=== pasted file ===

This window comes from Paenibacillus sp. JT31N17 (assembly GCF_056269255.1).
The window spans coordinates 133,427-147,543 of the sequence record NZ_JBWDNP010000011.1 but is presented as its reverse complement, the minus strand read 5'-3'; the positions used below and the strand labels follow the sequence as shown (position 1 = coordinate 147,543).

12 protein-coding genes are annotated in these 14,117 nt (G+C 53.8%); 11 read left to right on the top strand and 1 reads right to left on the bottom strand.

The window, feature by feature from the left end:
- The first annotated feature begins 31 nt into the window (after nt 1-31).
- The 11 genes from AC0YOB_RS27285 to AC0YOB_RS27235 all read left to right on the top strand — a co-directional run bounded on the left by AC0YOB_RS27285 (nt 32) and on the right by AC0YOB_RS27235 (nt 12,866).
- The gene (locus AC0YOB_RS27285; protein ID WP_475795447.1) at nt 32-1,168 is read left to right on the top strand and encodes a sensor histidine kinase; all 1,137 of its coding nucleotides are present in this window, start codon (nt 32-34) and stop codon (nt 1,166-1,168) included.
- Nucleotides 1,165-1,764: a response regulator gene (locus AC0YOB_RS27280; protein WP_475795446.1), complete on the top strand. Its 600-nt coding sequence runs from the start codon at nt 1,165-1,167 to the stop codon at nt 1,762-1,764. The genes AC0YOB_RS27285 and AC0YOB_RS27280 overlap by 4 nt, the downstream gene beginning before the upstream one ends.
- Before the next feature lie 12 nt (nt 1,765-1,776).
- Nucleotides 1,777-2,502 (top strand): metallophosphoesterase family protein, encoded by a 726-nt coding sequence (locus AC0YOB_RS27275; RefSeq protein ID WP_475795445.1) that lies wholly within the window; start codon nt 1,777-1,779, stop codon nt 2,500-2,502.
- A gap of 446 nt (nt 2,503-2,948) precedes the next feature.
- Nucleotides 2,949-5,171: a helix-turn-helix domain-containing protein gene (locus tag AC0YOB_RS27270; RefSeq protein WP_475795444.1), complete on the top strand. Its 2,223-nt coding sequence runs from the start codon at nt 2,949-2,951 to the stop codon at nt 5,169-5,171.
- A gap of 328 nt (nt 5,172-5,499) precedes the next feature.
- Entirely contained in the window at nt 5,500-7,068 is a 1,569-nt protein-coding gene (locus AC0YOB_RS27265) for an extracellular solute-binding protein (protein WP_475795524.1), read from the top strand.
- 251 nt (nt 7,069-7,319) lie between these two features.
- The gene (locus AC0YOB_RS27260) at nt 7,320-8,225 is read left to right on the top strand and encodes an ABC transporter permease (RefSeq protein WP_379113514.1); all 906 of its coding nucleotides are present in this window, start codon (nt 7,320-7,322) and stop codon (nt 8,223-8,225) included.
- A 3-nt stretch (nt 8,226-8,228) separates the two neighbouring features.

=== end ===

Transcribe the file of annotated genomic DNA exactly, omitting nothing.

This window comes from Paenibacillus sp. JT31N17 (assembly GCF_056269255.1).
The window spans coordinates 133,427-147,543 of the sequence record NZ_JBWDNP010000011.1 but is presented as its reverse complement, the minus strand read 5'-3'; the positions used below and the strand labels follow the sequence as shown (position 1 = coordinate 147,543).

12 protein-coding genes are annotated in these 14,117 nt (G+C 53.8%); 11 read left to right on the top strand and 1 reads right to left on the bottom strand.

The window, feature by feature from the left end:
- The first annotated feature begins 31 nt into the window (after nt 1-31).
- The 11 genes from AC0YOB_RS27285 to AC0YOB_RS27235 all read left to right on the top strand — a co-directional run bounded on the left by AC0YOB_RS27285 (nt 32) and on the right by AC0YOB_RS27235 (nt 12,866).
- The gene (locus AC0YOB_RS27285; protein ID WP_475795447.1) at nt 32-1,168 is read left to right on the top strand and encodes a sensor histidine kinase; all 1,137 of its coding nucleotides are present in this window, start codon (nt 32-34) and stop codon (nt 1,166-1,168) included.
- Nucleotides 1,165-1,764: a response regulator gene (locus AC0YOB_RS27280; protein WP_475795446.1), complete on the top strand. Its 600-nt coding sequence runs from the start codon at nt 1,165-1,167 to the stop codon at nt 1,762-1,764. The genes AC0YOB_RS27285 and AC0YOB_RS27280 overlap by 4 nt, the downstream gene beginning before the upstream one ends.
- Before the next feature lie 12 nt (nt 1,765-1,776).
- Nucleotides 1,777-2,502 (top strand): metallophosphoesterase family protein, encoded by a 726-nt coding sequence (locus AC0YOB_RS27275; RefSeq protein ID WP_475795445.1) that lies wholly within the window; start codon nt 1,777-1,779, stop codon nt 2,500-2,502.
- A gap of 446 nt (nt 2,503-2,948) precedes the next feature.
- Nucleotides 2,949-5,171: a helix-turn-helix domain-containing protein gene (locus tag AC0YOB_RS27270; RefSeq protein WP_475795444.1), complete on the top strand. Its 2,223-nt coding sequence runs from the start codon at nt 2,949-2,951 to the stop codon at nt 5,169-5,171.
- A gap of 328 nt (nt 5,172-5,499) precedes the next feature.
- Entirely contained in the window at nt 5,500-7,068 is a 1,569-nt protein-coding gene (locus AC0YOB_RS27265) for an extracellular solute-binding protein (protein WP_475795524.1), read from the top strand.
- 251 nt (nt 7,069-7,319) lie between these two features.
- The gene (locus AC0YOB_RS27260) at nt 7,320-8,225 is read left to right on the top strand and encodes an ABC transporter permease (RefSeq protein WP_379113514.1); all 906 of its coding nucleotides are present in this window, start codon (nt 7,320-7,322) and stop codon (nt 8,223-8,225) included.
- A 3-nt stretch (nt 8,226-8,228) separates the two neighbouring features.